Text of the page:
If you are reading this post and hoping to learn something, you’ve come to the right place. You could learn things from my other posts as well. Every week I attempt to share some of what I know, or think I know about table tennis. This post is completely different. Rarely will you get a coach to admit that there might be some gaps in their knowledge. I’ve attempted to come up with some of the mysteries of our sport – things that I don’t know, and maybe you don’t either. It’s become increasingly apparent that the more I learn about table tennis, the more I realize how little I know. I could definitely say the same thing about life in general; but for the sake of my readers I’ll stick to table tennis observations.
One of the biggest mysteries is why on some days we play well and some days we play terribly. I think that players always try to find a reason to explain apparent downward swings in ability. It could be lack of sleep, concern about a pet, a new medication, an astrological misalignment, or your mother in law’s cooking. All of these are just theories. They could also just be illusory impressions of our performance, that might be affected by our opponent’s healthy diet and thriving gerbils.
It’s never been completely clear how some players can have slower strokes but create faster shots. Conversely, some players try to crush the ball and rarely get any real power. I realize that there are some good scientific reasons for this phenomenon. It all seems to be related to acceleration, friction, velocity, energy transfer, racket composition, and timing. I’m willing to follow the science on this one; but it’s still disconcerting.
Why are there some skills that players never really master? Older players, determined as they are, sometimes just can’t learn certain skills. But, it’s not just seniors who struggle with some aspects of table tennis. This comes down to realizing we really have no idea how our brains work. How much sense does it make that players can eventually give up on learning a skill only to have it magically appear after they quit trying?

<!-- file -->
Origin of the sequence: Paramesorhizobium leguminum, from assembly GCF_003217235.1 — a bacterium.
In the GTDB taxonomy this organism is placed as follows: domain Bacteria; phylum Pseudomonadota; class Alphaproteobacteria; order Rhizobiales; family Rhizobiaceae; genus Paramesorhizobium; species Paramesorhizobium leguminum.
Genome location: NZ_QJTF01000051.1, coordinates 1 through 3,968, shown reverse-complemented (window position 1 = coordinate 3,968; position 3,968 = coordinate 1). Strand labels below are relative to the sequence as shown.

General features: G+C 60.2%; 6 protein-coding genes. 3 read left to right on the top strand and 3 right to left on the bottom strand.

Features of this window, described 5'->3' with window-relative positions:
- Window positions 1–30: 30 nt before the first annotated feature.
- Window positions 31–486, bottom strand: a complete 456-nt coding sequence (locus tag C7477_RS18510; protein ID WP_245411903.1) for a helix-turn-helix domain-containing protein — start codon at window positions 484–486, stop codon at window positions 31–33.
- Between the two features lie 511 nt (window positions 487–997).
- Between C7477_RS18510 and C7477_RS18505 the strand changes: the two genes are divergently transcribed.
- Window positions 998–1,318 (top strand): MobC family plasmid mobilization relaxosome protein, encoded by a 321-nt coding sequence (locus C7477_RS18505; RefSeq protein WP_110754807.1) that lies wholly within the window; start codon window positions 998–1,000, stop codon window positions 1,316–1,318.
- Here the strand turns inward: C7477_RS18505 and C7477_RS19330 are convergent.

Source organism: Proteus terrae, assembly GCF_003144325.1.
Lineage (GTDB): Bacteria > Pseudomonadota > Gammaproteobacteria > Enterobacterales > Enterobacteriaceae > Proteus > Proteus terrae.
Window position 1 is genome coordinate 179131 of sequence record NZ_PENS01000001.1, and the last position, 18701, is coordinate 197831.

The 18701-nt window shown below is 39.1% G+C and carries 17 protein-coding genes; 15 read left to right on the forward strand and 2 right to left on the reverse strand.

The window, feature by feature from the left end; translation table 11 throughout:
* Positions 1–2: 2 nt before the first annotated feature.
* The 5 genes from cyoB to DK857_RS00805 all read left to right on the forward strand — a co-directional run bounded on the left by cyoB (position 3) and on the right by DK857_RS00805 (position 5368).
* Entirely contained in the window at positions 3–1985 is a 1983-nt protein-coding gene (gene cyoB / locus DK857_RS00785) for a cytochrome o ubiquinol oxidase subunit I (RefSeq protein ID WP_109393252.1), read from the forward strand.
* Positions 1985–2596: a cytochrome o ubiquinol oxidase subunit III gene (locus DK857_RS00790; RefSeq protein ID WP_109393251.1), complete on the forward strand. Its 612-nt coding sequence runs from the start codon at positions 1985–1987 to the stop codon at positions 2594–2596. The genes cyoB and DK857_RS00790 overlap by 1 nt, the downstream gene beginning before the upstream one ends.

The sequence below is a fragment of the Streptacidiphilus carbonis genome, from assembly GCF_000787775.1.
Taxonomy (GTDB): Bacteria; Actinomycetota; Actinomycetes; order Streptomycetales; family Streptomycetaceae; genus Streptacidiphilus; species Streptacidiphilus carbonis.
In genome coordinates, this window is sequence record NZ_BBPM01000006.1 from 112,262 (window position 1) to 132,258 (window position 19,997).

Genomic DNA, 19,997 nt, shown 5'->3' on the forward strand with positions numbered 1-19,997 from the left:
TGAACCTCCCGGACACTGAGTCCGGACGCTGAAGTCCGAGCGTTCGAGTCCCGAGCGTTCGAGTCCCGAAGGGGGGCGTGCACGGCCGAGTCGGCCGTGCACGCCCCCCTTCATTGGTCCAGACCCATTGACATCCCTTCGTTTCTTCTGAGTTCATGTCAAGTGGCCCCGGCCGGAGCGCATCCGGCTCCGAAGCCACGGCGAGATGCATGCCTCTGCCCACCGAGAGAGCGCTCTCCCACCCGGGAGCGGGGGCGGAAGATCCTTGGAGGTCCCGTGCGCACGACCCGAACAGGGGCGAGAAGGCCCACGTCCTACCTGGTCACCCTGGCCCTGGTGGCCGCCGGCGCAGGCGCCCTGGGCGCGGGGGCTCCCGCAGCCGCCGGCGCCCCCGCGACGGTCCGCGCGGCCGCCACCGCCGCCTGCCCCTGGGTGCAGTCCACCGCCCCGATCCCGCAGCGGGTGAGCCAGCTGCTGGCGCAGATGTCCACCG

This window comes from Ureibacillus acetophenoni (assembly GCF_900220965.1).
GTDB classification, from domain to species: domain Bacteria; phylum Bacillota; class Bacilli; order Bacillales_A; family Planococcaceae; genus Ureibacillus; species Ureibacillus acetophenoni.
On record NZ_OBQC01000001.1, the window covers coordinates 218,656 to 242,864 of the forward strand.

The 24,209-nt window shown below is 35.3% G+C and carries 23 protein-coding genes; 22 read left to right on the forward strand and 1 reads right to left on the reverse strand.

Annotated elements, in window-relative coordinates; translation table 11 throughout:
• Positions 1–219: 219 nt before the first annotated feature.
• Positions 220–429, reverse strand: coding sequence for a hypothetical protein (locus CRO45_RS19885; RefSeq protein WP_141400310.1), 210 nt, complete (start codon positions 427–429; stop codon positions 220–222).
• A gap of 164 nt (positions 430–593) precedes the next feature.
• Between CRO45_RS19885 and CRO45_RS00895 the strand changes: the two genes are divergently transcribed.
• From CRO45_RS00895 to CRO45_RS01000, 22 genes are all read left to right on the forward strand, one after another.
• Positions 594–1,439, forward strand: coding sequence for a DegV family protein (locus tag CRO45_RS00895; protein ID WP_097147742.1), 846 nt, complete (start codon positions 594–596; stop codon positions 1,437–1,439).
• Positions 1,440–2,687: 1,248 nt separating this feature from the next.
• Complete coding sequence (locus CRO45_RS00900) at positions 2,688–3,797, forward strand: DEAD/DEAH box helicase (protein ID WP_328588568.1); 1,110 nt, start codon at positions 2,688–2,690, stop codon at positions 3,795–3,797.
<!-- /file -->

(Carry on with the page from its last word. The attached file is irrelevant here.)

I don’t think any of us will really comprehend the subtleties of spin. We read, discuss, analyze, and study spin; but it remains the greatest mystery of table tennis. All players understand it in a general way; but I think there are more types of spin than we have names for. I know that I can create backspin with inverted and short pips rubber. There might not be much real difference, but there’s enough that players tend to loop more successfully off of the short pips pushes – except for the players who prefer the inverted spin.
None of us have the time or resources to study all the differences in equipment. There are billions of racket possibilities. If you read equipment reviews, you’ll discover numerous players have discovered the holy grail of rubber or blades. Even if that’s true, their holy grail may not be holy for anybody else.
Every player will interpret what they see differently than anybody else. A fast shot to one player, will just be average speed to another. Some of us struggle against long pips, and some of us don’t. An obnoxious opponent to you, might just seem unusually intense to me. There’s a lot we’ll never understand about table tennis. But, there’s a lot we can understand and plenty to learn. We’ll all just understand it differently. Understand?